Yesterday we had, as is almost always the case, another interesting Kentucky Derby.
The winner, Orb, has brought an almost giddy like glee to the sport. It's been said in racing 'when you lose, shake the winner's hand, say congratulations and mean it'. This year everyone means it.
Orb is not a factory stable horse, or a horse rushed to just race in the Derby. The storied connections have said many times, if the horse tells them he belongs they will race, if not, they won't.
The trainer, long known for pointing horses to big races only if they're ready, and carrying a deep respect for the colts and fillies entrusted to him, is well respected and a marvelous horseman.
The horse; what about the horse. He's pure class. A beautiful looking animal with readily apparent soundness who clearly appears to like his job: to do what he was bred to do. He's not a flashy speed type who rolls and tries to hold on. He magnificently has poise and can seemingly do whatever you want him to do. He's a 10 furlong horse, in a game which is breeding fewer and fewer of them of any quality.
I've been around racing for a long time. People were happy for Street Sense and several others. People respect a Derby winner no matter whom it is, because everyone knows how hard a feat it is to accomplish. This year it feels different. Maybe it's because of the recent headlines, with positive tests, trainers under security, raceday drugs, you name it. Maybe we all love racing so much, that when a shining star who has done things the right way wins a race like this we can feel pride and say "take that:.
Whatever the reason, everyone is happy for Shug, everyone is happy for the Janney's and Phipps', and everyone is happy for Orb. Everyone is happy.
The Pace is the story of many Derby's and it was in this years. Palice Malice first time blinkered, as well as a couple of other colts, raced like scared cats into the first turn, were unable to settle and scorched the opening half. This set it up for the closers.
How about Oxbow? Post one (technically not because stall one was left open), a strong move into a blistering pace and a good gallop out and finish. When someone said they liked Oxbow before the Derby they got looked at funny. That horse raced a fantastic race.
The "what the hell is he doing here horse", Giant Finish, was not even saddled by his trainer, who supposedly missed a connecting flight, but who also didn't look to want to be there either, if you believe the chatter on NBC. He came 10th, and raced really well.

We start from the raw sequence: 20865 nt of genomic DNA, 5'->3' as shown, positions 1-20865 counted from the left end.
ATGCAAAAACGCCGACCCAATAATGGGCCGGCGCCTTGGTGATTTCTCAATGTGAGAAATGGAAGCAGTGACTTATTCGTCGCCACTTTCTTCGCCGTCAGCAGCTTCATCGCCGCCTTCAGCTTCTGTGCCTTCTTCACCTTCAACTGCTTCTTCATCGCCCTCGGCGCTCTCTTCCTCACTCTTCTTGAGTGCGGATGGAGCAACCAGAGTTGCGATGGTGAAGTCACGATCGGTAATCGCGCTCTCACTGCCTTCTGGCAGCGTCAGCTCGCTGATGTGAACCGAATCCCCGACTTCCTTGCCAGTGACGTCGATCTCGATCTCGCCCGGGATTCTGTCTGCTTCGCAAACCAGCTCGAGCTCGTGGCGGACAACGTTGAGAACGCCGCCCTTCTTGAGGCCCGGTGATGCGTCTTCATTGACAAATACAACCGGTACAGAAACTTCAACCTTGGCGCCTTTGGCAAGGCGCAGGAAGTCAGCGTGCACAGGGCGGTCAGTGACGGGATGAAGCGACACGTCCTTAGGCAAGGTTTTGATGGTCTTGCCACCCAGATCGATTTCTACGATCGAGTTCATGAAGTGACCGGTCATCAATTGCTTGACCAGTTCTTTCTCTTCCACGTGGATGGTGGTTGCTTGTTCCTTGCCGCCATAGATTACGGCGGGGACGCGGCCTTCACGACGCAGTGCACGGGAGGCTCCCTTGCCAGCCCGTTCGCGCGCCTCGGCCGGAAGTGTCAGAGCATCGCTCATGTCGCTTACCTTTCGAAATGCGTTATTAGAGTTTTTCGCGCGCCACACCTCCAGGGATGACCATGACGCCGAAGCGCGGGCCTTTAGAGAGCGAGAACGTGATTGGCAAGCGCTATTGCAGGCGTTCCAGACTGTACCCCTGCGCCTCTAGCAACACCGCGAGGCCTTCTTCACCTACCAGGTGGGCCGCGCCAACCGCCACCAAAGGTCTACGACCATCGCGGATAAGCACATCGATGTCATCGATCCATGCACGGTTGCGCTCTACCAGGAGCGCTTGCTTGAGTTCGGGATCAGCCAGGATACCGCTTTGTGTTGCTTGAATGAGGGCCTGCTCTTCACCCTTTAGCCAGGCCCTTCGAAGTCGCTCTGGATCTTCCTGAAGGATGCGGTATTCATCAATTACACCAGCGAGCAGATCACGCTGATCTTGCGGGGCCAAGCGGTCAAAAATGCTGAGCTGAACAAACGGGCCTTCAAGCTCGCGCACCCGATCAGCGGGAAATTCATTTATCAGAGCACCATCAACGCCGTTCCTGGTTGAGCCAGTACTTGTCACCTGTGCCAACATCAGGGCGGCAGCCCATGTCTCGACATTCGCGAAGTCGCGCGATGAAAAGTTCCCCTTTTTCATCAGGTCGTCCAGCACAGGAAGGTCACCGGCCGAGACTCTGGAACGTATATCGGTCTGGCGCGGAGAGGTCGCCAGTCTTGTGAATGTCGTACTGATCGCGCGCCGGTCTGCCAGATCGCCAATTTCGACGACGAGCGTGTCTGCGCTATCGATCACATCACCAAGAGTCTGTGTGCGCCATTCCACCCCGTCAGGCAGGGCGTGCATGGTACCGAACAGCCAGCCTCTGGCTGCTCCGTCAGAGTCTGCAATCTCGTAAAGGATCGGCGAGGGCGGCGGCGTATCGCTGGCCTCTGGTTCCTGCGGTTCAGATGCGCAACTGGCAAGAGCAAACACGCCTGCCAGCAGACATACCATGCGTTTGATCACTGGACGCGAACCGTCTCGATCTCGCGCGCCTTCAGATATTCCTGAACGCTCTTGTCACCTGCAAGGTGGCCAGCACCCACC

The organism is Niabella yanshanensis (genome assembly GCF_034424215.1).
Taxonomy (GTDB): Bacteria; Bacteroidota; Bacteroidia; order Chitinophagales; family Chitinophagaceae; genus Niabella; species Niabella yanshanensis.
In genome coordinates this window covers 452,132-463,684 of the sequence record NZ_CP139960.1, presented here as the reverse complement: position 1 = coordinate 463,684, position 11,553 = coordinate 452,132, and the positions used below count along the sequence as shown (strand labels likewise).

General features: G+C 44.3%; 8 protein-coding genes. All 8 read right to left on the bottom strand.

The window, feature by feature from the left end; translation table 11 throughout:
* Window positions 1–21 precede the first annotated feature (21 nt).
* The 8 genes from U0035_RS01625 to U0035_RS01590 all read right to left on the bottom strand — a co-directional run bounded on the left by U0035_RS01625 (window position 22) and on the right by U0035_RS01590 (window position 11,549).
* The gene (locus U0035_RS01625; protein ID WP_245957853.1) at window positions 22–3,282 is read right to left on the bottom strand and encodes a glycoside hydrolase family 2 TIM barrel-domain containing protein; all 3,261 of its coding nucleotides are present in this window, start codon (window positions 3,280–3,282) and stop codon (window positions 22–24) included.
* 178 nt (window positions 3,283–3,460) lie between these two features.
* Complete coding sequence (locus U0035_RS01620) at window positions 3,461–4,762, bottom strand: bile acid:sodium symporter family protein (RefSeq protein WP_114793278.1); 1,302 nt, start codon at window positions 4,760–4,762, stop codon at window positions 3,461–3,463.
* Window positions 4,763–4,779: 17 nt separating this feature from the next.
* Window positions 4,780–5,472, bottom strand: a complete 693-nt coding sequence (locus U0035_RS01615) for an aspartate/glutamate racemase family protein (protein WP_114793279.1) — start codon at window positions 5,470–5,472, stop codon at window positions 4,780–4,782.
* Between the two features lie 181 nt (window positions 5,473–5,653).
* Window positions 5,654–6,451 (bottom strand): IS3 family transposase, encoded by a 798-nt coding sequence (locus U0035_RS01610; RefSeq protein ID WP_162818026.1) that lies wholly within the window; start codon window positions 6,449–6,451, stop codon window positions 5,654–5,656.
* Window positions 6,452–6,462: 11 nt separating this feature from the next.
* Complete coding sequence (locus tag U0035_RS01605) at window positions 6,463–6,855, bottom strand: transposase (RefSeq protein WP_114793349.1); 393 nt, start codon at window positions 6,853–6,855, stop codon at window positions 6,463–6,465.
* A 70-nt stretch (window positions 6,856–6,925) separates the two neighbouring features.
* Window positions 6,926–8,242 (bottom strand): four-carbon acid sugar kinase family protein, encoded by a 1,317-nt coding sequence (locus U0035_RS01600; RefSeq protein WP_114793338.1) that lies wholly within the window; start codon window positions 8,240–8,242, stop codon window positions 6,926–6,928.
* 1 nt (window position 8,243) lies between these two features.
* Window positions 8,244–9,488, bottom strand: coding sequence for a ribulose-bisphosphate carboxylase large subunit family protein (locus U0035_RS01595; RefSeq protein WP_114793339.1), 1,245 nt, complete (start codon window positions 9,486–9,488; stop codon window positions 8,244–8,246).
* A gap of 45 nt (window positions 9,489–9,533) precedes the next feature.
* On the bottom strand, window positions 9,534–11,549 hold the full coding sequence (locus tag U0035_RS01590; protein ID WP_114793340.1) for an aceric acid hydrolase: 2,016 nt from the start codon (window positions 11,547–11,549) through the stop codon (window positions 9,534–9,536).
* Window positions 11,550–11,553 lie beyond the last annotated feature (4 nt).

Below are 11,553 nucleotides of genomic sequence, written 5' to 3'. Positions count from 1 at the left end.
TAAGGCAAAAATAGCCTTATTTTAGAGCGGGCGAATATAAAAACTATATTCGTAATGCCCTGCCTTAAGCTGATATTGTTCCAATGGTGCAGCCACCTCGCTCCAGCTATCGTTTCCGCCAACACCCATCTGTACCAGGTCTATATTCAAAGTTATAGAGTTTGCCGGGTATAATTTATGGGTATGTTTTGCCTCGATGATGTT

Who did that 'joke entry' of Giant Finish beat? Only Verrazano, Overanalyze and Palace Malice, three fifths of team Pletcher. There was a lot of talk before the race that many bettors believe the numbers, and don't want a Pletcher horse on a ticket in a Derby. Derby 139 did nothing to change that feeling and it probably solidified it. Other than a non-threatening third, his horses raced like they usually do. They seem to leave the big Beyers in the preps, in a race where you have to rapidly improve a previous top.
It'smyluckyday didn't look comfortable at all. My speed choice and bet, was struggling the whole way around. When I saw the pan shot at the half, with the rider tapping his shoulder, you knew his race was over.
Java's War did what everyone thought he would: Walk out of the gate. He would probably be an amazing horse in the 1920's when they did those standing start things.
Normandy Invasion, the "skinny looking horse" after the Wood, looked fantastic in the post parade and raced it. Maybe it was a premature move by the jock, maybe it's the breeding, or maybe he just wasn't fast enough, but he raced really well.
Orb was the horse who was bred to get the distance. He was the one who was working like a champion, was happy, was fast, had a resume, and great connections. He was not the chalk until the last jump.
Speaking of bets, I did something differently this year with the slop. I played for speed on a set of tickets (It'smyluckyday with Goldencents, and Oxbow wheeled in tris and supers) and a closer set, (with Orb, Mylute, Java's War and Golden Soul). The latter was obviously the best ticket, and I feel good about my flat bet on Golden Soul. I gave myself a chance to take home the track and making a score with him on top. When I saw how relaxed and sound he looked in the post parade, I increased the play. But unfortunately for me, he came second.
The Derby odds board is insane, and frankly, so are all the other races. There's always been a favorite longshot bias in horse racing, but on Derby day it's exacerbated to the extreme. The longest Derby shot was under 50-1, when he should've been 150-1. Some horses on the undercard who were likely 40-1 shots, were half that. It's an amazing day.
TVG could not show Churchill Downs races yesterday to their online customers. This is shameful and the industry (i.e. Churchill Downs) has to ensure that others - even their competition - who serve this sport via television and online can give their customers unfettered access to video 365 days a year, not 364. Customers are not there to be stepped on, inconvenienced or used, just because you own one day a year that will garner lots of handle.
Derby ratings were reported up in overnights, proving once again that American viewers love big events, no matter what they are. How can we turn some of that audience over to watch a Breeders Cup? I don't know, but the Derby is the Derby, and the Breeders Cup is the Breeders Cup.
Each year someone says we're going to see a Triple Crown winner. Each year I chuckle and bet against it. This year, count me in and make fun of me all you like. This sound, gorgeous, versatile, well-trained animal, has a good a shot, in my opinion, to take all three legs that I have ever seen. Go Orb.
Enjoy your Sunday everyone.
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